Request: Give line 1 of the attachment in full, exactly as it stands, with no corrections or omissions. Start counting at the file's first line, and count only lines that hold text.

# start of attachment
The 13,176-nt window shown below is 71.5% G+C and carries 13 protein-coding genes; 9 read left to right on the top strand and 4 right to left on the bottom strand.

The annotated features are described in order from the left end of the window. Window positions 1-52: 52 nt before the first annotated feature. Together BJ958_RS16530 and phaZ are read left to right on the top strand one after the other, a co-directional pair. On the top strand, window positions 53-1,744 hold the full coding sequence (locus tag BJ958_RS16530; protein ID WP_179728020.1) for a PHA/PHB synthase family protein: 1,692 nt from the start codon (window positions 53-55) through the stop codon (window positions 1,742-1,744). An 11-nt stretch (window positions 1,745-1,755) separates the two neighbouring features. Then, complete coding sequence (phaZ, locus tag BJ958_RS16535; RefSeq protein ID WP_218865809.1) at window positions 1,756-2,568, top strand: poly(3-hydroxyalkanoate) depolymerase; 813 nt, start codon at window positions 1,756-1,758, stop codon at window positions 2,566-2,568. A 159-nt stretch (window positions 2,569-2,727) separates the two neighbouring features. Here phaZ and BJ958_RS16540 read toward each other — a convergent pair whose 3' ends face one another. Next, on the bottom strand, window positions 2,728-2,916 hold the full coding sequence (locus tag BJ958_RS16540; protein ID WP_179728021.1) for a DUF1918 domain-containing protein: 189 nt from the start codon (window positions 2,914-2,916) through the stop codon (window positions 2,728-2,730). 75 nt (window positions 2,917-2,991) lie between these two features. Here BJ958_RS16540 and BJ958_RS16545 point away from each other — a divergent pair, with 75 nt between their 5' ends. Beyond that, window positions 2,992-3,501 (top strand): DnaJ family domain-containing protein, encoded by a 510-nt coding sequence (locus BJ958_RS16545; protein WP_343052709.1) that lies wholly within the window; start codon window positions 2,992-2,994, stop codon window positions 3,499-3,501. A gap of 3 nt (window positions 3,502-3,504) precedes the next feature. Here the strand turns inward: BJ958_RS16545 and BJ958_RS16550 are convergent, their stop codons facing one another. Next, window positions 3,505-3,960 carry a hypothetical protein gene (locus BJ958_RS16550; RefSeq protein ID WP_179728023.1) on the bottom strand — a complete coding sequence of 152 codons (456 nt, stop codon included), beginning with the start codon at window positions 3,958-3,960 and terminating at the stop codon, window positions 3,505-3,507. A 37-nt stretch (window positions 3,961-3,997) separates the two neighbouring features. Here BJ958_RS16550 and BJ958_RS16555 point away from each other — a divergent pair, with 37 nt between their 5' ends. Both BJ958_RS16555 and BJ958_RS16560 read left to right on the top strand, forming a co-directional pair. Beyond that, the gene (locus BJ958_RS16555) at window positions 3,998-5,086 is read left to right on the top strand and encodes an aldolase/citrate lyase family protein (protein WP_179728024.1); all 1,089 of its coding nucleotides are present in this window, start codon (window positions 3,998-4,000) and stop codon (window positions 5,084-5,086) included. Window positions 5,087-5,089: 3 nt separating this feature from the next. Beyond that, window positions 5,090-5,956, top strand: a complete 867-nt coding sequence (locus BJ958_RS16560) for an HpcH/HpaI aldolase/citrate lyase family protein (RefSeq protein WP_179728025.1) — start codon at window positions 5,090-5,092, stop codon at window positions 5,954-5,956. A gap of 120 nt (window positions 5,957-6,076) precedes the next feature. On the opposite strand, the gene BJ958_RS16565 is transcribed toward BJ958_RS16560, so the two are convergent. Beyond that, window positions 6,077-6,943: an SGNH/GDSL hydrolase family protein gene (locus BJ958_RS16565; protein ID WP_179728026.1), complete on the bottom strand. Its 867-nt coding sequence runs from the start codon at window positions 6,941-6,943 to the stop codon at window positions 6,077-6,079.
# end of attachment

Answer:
The 13,176-nt window shown below is 71.5% G+C and carries 13 protein-coding genes; 9 read left to right on the top strand and 4 right to left on the bottom strand.